Cadfael’s character and history have developed over the years. He is passionately Welsh, a retired soldier in the Crusades, a former sailor on the Mediterranean, a former man-at-arms on an English warship, the father of a son sired during his soldiering days, a contemplative monk with an occasional yen for travel and an eye for good horseflesh. His background has given him firsthand experience of the human condition in times of strife and allows him to move beyond his monastery walls with ease and interest. He has a wide range of friends in the shire and abroad, and maintains a keen eye for the people he meets. He has a special affinity for young people, and, somewhat atypically for his era, has a genuine fondness and respect for many of the women he meets. He is a calm, shrewd, immensely likable man with an unquenchable curiosity and a deep appreciation of God’s good gifts in this world.
Cadfael is not modeled after any one person of Peters’s acquaintance. “I suppose you could say he’s made up of attributes of quite a number of my friends. I didn’t know many clergy well before I started writing about Cadfael. I’ve gotten to know a number since, and I correspond with several. One, an Irish canon, writes gossip, and I suppose some of that gets into Cadfael.” Clergy seem to appreciate the positive characters Peters creates of her clergymen. She was recently invited to help design and take part in the celebration of the 900th anniversary of the Benedictine Order in England, and often receives letters complimenting her on her portrayal of Cadfael.
Peters receives large quantities of fan mail and hears frequently from fans who are herb gardeners. “They write comparing notes, or with suggestions, or sharing their expertise. They often have a great deal of knowledge.”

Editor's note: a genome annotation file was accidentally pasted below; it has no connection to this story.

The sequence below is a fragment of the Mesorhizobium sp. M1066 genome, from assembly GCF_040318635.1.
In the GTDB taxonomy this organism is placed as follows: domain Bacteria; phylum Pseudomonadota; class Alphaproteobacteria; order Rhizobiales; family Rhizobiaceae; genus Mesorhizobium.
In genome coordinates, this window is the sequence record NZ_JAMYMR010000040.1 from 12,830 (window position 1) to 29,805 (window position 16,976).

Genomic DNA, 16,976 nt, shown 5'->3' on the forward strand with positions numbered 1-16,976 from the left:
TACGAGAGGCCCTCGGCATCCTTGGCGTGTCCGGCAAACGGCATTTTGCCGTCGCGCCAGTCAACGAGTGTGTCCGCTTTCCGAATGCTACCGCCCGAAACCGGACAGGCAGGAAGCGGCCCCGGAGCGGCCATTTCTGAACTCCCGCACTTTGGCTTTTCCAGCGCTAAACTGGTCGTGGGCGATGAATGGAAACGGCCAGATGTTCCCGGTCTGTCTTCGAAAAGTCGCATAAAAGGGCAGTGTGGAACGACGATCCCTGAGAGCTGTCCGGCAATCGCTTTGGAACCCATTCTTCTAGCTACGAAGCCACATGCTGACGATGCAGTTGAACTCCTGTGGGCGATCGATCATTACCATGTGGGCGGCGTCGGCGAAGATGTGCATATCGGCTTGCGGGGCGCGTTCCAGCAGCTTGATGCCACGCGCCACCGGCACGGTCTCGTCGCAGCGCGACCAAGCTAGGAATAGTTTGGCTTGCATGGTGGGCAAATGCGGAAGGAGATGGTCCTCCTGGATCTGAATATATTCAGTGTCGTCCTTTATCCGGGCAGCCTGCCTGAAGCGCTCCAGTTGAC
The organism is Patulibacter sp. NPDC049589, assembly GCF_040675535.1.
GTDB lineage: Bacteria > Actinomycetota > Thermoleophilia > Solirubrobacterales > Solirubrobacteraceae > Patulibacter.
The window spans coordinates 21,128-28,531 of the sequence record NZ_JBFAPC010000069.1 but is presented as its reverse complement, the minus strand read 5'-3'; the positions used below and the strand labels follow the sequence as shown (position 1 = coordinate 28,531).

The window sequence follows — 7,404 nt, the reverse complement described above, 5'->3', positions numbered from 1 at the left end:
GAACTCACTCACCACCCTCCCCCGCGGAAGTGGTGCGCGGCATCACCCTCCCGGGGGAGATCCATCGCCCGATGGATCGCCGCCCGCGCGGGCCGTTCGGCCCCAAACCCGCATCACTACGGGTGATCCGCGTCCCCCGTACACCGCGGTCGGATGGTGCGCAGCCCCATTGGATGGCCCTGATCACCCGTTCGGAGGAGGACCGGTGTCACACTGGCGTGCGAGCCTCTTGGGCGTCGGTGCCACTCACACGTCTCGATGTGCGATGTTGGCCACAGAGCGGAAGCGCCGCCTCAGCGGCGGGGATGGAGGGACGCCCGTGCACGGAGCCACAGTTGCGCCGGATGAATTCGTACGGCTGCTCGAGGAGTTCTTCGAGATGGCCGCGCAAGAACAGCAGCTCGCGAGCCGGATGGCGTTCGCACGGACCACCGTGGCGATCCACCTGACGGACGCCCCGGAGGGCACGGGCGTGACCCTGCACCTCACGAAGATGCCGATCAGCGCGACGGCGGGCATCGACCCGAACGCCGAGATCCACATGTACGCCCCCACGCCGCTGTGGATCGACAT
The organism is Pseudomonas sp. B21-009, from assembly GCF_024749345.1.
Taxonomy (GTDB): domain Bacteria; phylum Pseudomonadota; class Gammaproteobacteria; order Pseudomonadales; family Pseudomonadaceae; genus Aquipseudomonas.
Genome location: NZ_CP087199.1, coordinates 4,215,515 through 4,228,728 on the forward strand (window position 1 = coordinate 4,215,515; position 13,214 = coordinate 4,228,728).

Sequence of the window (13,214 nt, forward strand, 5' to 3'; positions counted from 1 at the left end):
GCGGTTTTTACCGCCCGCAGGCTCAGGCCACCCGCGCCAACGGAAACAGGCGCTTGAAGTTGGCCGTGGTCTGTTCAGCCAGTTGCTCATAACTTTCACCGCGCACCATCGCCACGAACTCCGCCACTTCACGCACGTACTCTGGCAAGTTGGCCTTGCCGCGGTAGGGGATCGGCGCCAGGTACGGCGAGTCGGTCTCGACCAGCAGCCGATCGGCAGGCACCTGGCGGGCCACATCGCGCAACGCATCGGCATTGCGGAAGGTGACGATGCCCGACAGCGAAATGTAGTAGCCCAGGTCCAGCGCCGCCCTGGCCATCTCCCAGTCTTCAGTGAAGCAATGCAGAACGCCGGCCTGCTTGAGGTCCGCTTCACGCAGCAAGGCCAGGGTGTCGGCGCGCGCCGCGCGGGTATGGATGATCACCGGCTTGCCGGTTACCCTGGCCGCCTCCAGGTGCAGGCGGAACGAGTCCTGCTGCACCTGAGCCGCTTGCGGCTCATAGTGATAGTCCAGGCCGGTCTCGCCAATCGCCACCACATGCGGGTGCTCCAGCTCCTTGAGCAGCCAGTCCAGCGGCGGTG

Peters relies on two primary book sources for her herbal information.
I draw a great deal on Culpeper. He’s a much later period, of course, but his information is sound. The other is a fifteenth-century leech book that I have a copy of. The original lost its title and back pages in a fire, so there is no indication of who compiled it. It is good for information closer to the period. It has some very peculiar remedies, besides the herbal ones. One called for the little bug we call a wood louse, a pill bug—I suppose because it looked like a pill when it rolled up.
I don’t picture Cadfael relying much on ritual words accompanying his prescriptions. He was a man of faith, of course, and might say a prayer for health along with the ingredients he was compounding, but that was largely his intention, not something he prescribed for someone else to say. I don’t think he would treat [such a prayer] quite as something laid down for him, but something to dedicate at the time.
Cadfael’s manner of practice is thus quite different from that of many other prescribers, who often included elaborate instructions for special words, prayers, timing, or actions to accompany the medications.
Many of the herbs and remedies Cadfael uses were picked up during travels in his earlier life. With no formal training in either herb cultivation or medicine, he has acquired a wide body of knowledge from conversations with people he has met. Much of the information he has tested out himself over the years, and he is generous in sharing his knowledge and skills with others. The only mention of Cadfael’s consulting a written source of knowledge is a description of “Aelfric’s list” of eleventh-century English native herbs.
Peters is careful in her descriptions not to give too many details of how Cadfael uses his herbs: “People could do peculiar things with them.” Cadfael cultivates at least 26 herbs in his garden and gathers, purchases, or trades for a great many more. Some 78 types of plants are mentioned in the course of his adventures.